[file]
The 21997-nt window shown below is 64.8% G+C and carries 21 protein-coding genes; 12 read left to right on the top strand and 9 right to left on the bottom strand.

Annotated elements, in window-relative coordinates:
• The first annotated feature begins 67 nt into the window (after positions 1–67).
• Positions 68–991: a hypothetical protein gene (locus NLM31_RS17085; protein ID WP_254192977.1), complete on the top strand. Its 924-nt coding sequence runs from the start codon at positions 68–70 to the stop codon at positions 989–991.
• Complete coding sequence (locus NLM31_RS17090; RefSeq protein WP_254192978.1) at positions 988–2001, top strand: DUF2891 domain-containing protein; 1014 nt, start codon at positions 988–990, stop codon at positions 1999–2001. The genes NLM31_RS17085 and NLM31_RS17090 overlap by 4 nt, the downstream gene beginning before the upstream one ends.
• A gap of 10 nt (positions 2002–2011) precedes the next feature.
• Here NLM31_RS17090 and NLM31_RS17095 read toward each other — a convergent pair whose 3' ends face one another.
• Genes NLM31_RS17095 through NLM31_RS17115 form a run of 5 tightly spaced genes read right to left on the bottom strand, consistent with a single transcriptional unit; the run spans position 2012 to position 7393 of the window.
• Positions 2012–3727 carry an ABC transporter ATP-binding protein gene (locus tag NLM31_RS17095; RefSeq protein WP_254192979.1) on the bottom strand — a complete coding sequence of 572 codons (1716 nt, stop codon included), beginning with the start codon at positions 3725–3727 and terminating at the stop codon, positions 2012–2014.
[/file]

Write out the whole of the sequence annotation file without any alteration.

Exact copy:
The 21997-nt window shown below is 64.8% G+C and carries 21 protein-coding genes; 12 read left to right on the top strand and 9 right to left on the bottom strand.

Annotated elements, in window-relative coordinates:
• The first annotated feature begins 67 nt into the window (after positions 1–67).
• Positions 68–991: a hypothetical protein gene (locus NLM31_RS17085; protein ID WP_254192977.1), complete on the top strand. Its 924-nt coding sequence runs from the start codon at positions 68–70 to the stop codon at positions 989–991.
• Complete coding sequence (locus NLM31_RS17090; RefSeq protein WP_254192978.1) at positions 988–2001, top strand: DUF2891 domain-containing protein; 1014 nt, start codon at positions 988–990, stop codon at positions 1999–2001. The genes NLM31_RS17085 and NLM31_RS17090 overlap by 4 nt, the downstream gene beginning before the upstream one ends.
• A gap of 10 nt (positions 2002–2011) precedes the next feature.
• Here NLM31_RS17090 and NLM31_RS17095 read toward each other — a convergent pair whose 3' ends face one another.
• Genes NLM31_RS17095 through NLM31_RS17115 form a run of 5 tightly spaced genes read right to left on the bottom strand, consistent with a single transcriptional unit; the run spans position 2012 to position 7393 of the window.
• Positions 2012–3727 carry an ABC transporter ATP-binding protein gene (locus tag NLM31_RS17095; RefSeq protein WP_254192979.1) on the bottom strand — a complete coding sequence of 572 codons (1716 nt, stop codon included), beginning with the start codon at positions 3725–3727 and terminating at the stop codon, positions 2012–2014.